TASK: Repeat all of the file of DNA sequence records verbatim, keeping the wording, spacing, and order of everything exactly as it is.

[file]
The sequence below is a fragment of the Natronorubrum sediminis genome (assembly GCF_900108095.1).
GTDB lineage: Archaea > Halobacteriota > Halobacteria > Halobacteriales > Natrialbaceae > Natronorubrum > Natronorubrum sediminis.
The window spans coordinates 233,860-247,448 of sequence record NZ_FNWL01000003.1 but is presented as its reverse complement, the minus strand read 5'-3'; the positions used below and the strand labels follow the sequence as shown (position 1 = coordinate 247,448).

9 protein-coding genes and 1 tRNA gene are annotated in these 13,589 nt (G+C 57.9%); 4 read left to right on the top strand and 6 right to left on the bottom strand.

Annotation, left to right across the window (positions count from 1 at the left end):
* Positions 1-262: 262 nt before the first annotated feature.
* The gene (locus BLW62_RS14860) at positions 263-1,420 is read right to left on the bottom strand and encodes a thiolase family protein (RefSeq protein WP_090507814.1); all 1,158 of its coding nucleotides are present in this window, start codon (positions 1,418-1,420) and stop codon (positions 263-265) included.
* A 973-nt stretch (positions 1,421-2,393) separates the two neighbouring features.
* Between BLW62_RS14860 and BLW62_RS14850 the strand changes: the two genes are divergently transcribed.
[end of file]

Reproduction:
The sequence below is a fragment of the Natronorubrum sediminis genome (assembly GCF_900108095.1).
GTDB lineage: Archaea > Halobacteriota > Halobacteria > Halobacteriales > Natrialbaceae > Natronorubrum > Natronorubrum sediminis.
The window spans coordinates 233,860-247,448 of sequence record NZ_FNWL01000003.1 but is presented as its reverse complement, the minus strand read 5'-3'; the positions used below and the strand labels follow the sequence as shown (position 1 = coordinate 247,448).

9 protein-coding genes and 1 tRNA gene are annotated in these 13,589 nt (G+C 57.9%); 4 read left to right on the top strand and 6 right to left on the bottom strand.

Annotation, left to right across the window (positions count from 1 at the left end):
* Positions 1-262: 262 nt before the first annotated feature.
* The gene (locus BLW62_RS14860) at positions 263-1,420 is read right to left on the bottom strand and encodes a thiolase family protein (RefSeq protein WP_090507814.1); all 1,158 of its coding nucleotides are present in this window, start codon (positions 1,418-1,420) and stop codon (positions 263-265) included.
* A 973-nt stretch (positions 1,421-2,393) separates the two neighbouring features.
* Between BLW62_RS14860 and BLW62_RS14850 the strand changes: the two genes are divergently transcribed.